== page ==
Marketing these days is a tough gig. The average person is so overly bombarded with marketing messages, offers, and options that they simply tune out a large percentage of what they see online. If you can’t capture your digital audience’s attention in less than 8 seconds…POOF, they’re gone. Some poor inbound marketer out there is currently mortified at the sight of their website’s high bounce rate or zero page views for the matter.

Customer-Journey-Meme

Let’s just keep it one hunnid (aka one hundred, aka keep it real). Consumers’ attention spans will continue to wane and the amount of online content available to them will continue to grow at an exponential level. To top it off, we’re dealing with a demographic nearly one-fourth of the total population. Yes, we’re talking about the new boom, le Millennials. We know you’re probably sick and tired of hearing this term, but nearly every marketer today is making Generation Y a priority. And if you don’t know by now why, it’s because you can’t ignore a lucrative market some 80 million strong with $200 billion in annual buying power. Plain and simple.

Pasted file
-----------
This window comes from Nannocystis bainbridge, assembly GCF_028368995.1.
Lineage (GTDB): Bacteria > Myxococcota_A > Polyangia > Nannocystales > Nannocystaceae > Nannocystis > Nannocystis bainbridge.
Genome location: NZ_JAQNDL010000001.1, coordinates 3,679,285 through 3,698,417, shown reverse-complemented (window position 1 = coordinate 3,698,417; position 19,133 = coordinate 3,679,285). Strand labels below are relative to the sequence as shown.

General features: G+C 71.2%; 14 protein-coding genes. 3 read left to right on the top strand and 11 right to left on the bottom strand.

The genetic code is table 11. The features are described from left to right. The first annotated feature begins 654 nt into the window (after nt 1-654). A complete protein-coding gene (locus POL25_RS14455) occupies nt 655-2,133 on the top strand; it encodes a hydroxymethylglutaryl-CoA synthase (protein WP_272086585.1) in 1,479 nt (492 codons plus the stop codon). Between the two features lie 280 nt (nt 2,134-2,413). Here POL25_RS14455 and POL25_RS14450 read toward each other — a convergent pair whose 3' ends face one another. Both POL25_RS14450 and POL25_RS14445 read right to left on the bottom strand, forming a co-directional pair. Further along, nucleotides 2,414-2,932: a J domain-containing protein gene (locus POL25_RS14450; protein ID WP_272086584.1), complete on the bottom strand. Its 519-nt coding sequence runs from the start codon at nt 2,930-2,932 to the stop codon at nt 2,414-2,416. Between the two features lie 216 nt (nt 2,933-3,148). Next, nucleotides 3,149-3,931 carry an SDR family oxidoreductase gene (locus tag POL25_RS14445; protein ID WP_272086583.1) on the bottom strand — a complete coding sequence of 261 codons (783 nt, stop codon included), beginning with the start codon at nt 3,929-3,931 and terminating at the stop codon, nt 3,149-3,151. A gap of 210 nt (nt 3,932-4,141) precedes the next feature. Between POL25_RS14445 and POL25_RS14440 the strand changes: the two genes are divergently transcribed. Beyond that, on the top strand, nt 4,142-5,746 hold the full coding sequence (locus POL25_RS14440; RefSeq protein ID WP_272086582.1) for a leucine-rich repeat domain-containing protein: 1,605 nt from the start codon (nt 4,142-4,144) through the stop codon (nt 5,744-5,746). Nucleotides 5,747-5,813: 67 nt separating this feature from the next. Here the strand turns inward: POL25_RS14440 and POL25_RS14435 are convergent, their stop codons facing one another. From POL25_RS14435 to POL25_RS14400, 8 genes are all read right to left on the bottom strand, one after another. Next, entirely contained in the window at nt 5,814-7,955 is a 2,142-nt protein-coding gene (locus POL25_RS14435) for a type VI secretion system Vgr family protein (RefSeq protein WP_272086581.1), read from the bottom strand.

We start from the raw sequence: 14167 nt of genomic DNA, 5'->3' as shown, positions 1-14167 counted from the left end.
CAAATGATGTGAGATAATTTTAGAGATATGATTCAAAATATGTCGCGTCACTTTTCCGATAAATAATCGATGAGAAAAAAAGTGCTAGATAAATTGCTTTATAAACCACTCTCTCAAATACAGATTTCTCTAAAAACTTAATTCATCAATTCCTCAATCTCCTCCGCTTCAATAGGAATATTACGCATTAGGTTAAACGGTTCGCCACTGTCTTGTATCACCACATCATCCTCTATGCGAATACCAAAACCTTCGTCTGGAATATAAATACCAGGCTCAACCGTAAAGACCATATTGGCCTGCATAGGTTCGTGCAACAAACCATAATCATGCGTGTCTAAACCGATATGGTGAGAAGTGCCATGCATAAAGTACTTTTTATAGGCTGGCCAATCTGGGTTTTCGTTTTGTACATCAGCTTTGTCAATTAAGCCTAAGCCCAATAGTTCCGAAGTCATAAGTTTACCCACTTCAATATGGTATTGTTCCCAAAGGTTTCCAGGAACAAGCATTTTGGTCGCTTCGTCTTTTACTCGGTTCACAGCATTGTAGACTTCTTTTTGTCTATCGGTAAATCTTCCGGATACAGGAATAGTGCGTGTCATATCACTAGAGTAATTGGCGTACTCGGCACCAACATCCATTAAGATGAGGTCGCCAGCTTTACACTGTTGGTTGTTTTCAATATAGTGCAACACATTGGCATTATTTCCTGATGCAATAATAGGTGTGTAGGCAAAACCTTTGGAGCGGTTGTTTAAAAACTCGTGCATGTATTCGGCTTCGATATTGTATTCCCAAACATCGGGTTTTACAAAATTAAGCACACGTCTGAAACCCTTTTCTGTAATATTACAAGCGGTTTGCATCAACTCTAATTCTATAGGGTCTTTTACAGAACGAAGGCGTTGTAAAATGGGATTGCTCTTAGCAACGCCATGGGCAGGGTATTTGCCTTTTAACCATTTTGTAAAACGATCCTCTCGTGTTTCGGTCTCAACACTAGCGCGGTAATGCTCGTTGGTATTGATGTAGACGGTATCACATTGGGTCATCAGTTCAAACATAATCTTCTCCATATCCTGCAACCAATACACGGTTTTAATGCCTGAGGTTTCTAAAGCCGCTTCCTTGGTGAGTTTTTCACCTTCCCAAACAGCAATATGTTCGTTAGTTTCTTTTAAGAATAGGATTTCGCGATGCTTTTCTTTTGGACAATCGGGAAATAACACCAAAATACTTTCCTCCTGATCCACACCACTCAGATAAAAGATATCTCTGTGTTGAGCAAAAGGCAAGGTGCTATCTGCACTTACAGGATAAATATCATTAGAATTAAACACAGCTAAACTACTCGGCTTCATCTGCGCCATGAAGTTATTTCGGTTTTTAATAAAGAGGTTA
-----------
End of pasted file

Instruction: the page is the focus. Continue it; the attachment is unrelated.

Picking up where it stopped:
We’re so sexy powerful and we know it. Yes, I’m one of them – scouring websites, blogs, and social media because I feel empowered by all of the remarkable or amusing content I’m discovering. And I’m liking, commenting, pinning, sharing, snapping, group messaging, and forwarding all of my findings to my peers. But only if it resonates with me.

Which brings me to the point of this blog post. If you want to attract this audience, you have to be more relevant than ever. That in itself is a hard pill to swallow given the aforementioned statistics and information. One way to stay cool in a post-modern world of choice dominated by Millennials is to speak their language. You have the potential to raise Gen Y’ers spirits when they hear or read words that could have come from the mouths of their peers. When you tailor your messaging to your audience, they will proudly share that content with others, in effect, building a real brand-consumer relationship.

But before I divulge into the slang terms to keep in your toolbox when competing for Millennial mind share, take precaution of the following two:

  1. Authenticity is still key to brand survival over generations. In order to sound bona fide, the message you’re sending out has to be relevant with your brand (vegetarians don’t want steak, bih). Brands who jump on trends just because they’re trending are asking for a backlash. Certain brands or types of products are just not going to be cool because it’s not built into the fabric of their company. We can honestly smell marketing construction from a mile away. Take for example the Twitter account Brands Saying Bae, who exposes all the brands that try to put a “hip” spin on communication and it doesn’t mesh with their core brand identity. Right now, Internet, we implore you…bae meme